father, had always possessed the power to intimidate him, but now he stared straight into her small round dark

brown eyes as he said, "No, I'm not going back

to school, Betty; as Mother has said I am going

to run the farm, and I am going to start this very day . .

. now, and I'd like you to keep it in mind, Betty."

For once Betty had no ready retort. She

looked from her brother, whom she had never made any

secret of despising, to her mother, whom she disliked

intensely, and there was a note of utter disbelief in

her voice when she eventually said, "And you're going to let him?"

Mary MacFell walked across the room until

she was facing her daughter, and then she answered her.

"Apparently I've very little option, but what he

forgets is that I'm his legal guardian and I could

put spokes in his wheel, but however I'm not going

to!" Turning her head on her shoulder, she now

glared at her son and she spat her words at

him as she said, "But now I'll point out to you,

Charlie, that there are more ways of killing a cat than drowning it, and you'll find this out before you're finished.

Let your wretched Bentons stay and we'll see

... we'll see. Come, Betty." And on this she

went from the room and into the hall. She did not,

however, turn and go through the kitchen and so to the yard where the trap stood waiting, but she went out of the front

door and on to the gravel drive; and there without

turning her head she said to Betty, "Tell them

to bring it round"

A few minutes later Fanny, with Maggie

Benton standing behind her, watched from the end of the yard the trap jogging its way down the drive and on to the

bridle path, and turning and looking at Maggie,

she said, "God Almighty! would you believe it? I

always said I'd dance on his grave when he went but the old sayin's proving truer than ever, "tis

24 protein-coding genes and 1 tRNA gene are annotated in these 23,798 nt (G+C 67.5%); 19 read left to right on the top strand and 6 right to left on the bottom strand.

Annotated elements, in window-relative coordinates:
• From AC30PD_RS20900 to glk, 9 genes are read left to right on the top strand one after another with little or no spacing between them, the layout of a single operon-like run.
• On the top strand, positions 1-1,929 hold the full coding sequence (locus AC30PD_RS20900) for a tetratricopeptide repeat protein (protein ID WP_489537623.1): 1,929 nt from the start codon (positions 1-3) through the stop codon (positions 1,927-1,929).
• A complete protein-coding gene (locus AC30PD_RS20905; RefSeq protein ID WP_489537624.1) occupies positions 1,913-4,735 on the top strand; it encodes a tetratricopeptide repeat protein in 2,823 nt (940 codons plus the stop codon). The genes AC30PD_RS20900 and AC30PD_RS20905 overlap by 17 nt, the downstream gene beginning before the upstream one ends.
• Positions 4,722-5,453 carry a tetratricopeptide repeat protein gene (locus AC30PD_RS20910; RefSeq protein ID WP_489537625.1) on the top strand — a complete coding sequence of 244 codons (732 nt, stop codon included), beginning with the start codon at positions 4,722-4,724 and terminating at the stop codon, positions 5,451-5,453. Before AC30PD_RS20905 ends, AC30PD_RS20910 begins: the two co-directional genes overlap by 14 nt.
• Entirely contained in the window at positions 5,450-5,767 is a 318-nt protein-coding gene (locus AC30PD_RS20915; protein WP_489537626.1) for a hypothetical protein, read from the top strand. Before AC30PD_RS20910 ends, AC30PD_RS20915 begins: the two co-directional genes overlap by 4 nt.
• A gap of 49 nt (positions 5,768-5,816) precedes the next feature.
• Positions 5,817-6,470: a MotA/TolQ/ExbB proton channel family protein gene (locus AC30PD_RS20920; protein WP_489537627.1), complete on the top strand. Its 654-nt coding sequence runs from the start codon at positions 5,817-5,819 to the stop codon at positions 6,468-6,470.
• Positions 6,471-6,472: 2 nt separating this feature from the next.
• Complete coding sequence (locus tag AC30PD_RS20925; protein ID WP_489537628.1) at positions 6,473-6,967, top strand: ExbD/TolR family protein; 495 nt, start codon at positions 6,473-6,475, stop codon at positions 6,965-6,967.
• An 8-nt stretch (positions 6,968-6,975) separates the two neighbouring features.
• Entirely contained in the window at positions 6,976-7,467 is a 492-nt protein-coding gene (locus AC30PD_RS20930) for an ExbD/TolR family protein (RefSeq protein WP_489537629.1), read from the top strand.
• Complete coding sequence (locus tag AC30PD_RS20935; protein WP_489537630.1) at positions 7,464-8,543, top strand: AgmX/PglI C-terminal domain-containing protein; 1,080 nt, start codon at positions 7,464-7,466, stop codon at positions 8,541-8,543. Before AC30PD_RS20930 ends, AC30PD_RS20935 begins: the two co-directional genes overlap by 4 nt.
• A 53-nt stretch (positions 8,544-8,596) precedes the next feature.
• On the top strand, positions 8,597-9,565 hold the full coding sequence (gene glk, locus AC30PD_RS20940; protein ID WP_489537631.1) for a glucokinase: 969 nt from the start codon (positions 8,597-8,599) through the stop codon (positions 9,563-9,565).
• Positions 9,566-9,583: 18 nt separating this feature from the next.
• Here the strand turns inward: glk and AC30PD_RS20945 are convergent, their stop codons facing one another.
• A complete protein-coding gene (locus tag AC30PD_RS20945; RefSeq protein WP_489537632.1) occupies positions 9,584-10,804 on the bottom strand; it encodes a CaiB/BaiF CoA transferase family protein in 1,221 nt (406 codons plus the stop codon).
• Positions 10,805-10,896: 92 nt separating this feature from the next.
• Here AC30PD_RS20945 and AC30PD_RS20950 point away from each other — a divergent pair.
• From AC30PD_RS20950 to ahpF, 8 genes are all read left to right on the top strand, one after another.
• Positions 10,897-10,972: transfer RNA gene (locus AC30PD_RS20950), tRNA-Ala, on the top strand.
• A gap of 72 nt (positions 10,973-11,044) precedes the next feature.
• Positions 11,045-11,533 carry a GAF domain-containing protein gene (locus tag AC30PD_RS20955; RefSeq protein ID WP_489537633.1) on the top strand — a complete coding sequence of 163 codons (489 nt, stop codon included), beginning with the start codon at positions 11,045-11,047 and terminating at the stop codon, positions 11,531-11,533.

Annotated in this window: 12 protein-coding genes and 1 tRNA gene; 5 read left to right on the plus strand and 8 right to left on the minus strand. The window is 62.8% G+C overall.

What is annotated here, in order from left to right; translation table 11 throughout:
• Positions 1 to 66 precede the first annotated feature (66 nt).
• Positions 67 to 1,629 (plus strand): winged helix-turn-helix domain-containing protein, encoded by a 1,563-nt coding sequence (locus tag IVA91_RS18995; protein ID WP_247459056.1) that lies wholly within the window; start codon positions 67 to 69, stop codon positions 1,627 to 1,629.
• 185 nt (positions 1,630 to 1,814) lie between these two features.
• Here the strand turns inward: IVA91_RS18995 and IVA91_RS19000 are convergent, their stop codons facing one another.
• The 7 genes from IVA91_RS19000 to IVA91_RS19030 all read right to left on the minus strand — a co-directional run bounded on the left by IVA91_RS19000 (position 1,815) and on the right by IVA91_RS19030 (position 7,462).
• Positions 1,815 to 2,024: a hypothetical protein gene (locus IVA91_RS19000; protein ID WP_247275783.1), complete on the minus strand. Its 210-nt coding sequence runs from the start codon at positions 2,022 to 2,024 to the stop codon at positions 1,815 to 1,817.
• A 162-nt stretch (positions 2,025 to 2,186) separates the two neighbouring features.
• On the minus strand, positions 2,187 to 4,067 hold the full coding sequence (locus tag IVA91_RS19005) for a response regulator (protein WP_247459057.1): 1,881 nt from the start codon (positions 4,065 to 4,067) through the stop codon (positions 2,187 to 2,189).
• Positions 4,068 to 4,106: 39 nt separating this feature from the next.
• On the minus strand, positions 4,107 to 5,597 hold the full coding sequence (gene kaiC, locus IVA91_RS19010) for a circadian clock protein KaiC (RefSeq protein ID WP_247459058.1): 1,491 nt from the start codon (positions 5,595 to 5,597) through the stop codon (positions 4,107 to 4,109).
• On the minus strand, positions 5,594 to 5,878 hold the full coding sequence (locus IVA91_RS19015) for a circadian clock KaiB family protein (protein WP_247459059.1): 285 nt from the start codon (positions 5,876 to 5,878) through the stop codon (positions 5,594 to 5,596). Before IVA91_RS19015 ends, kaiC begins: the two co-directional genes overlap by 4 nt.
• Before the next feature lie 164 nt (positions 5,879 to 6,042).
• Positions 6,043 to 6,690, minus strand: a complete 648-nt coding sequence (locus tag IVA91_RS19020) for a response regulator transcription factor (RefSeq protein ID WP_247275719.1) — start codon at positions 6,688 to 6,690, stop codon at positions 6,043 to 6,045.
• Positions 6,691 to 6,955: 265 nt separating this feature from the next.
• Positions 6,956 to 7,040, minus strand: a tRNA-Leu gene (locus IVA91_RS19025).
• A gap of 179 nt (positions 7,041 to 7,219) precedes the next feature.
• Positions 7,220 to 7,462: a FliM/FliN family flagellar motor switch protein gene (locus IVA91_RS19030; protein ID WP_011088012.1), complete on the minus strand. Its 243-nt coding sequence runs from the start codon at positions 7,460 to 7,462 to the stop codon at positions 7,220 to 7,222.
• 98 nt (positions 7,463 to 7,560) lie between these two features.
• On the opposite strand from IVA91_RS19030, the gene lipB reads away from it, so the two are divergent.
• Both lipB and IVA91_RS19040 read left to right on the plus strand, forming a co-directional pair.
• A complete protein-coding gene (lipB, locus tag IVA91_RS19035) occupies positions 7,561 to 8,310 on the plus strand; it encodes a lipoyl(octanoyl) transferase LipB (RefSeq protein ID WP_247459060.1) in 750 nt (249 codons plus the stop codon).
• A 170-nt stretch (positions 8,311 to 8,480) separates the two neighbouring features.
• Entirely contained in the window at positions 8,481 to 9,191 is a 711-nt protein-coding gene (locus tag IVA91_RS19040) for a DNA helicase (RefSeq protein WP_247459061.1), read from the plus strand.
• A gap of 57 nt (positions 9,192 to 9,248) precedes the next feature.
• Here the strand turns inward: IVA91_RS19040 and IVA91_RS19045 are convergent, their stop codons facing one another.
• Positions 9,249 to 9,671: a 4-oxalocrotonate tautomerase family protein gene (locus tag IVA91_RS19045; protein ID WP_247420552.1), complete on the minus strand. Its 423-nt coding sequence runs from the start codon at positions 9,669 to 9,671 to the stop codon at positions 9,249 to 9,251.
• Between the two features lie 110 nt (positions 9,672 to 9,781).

better to work for the devil you know than the devil you don't know! for who would have thought it, the quiet body that she's been all these years turning out to be as

snarly as a ferret. The idea! to turn you all out

on to the road. My God! she would have done it an"

all if it hadn't been for young Charlie. I couldn't

believe me ears, I just couldn't, but he

stood up to her. Aye, by God! he did that. I

never thought he had it in him. Soft, I thought he

was, with book-learning. The things you live to see."

Fanny shook her head dolefully, then added,

"Ah well, let's get in and get some work done.

But if I know owt we're going to see changes here,

lass. I only hope he has the gumption to stick

to his guns and stand up for himself as he did back

there, otherwise . . . well, God knows."

When they reached the kitchen door they both

self-consciously stood aside to allow Charlie

to enter the yard, and he turned to

Fanny and asked, "Where would Fred be this morning, Fanny?"

"Fred? Oh well, I saw him go early on with

Bett and Floss, so that means he's bringin' the

sheep down into the lower pen-there's some for market next week-so about now he should be up at Top Loam.

Do you want him?"

"Yes, yes; I'd like to have a word with him,

Fanny."

"Then off you go, Maggie," She turned to the

girl standing wide-eyed to the side of the kitchen door.

"Take to your legs and tell Fred the master wants

him. Just say that! the master wants him."

On this she turned and nodded deeply at Charlie,

and her words and her action infused strength into him and he smiled at her and said softly, "Thanks,

Fanny."

"You're welcome."

He was about to turn away when she put her hand out

and lightly touched his sleeve, saying, "If there's any way I can be of help you've only got

to ask; I'm old in me head as well as in me

body."

He said again, "Thanks, Fanny." He did not

ask himself how she knew about the present situation,

she had ears and was softfooted for all her years.

TCP 4

In the doorway of the byres he looked at Arnold

Dawson, who was brushing the muck through the trough that bordered the line of stalls, and he called to him,

saying, "Would you come to the barn in ten minutes, Arnold? I'd ... I'd like to have a word with you."

Arnold Dawson leant on the head of his brush

for a moment and stared at Charlie, and then he said,

"Yes, aye, yes, Mister Charlie, I'll be

there. In ten minutes you say?"

BOOK: THE CINDER PATH